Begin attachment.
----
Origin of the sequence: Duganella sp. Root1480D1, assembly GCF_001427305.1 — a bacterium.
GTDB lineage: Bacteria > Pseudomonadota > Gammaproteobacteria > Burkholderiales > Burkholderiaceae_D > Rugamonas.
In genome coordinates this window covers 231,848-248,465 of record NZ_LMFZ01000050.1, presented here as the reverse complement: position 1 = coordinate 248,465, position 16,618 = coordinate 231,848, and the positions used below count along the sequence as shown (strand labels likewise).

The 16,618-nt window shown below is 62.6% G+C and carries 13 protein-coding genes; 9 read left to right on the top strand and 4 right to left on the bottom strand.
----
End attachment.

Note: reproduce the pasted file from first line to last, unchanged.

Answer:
Origin of the sequence: Duganella sp. Root1480D1, assembly GCF_001427305.1 — a bacterium.
GTDB lineage: Bacteria > Pseudomonadota > Gammaproteobacteria > Burkholderiales > Burkholderiaceae_D > Rugamonas.
In genome coordinates this window covers 231,848-248,465 of record NZ_LMFZ01000050.1, presented here as the reverse complement: position 1 = coordinate 248,465, position 16,618 = coordinate 231,848, and the positions used below count along the sequence as shown (strand labels likewise).

The 16,618-nt window shown below is 62.6% G+C and carries 13 protein-coding genes; 9 read left to right on the top strand and 4 right to left on the bottom strand.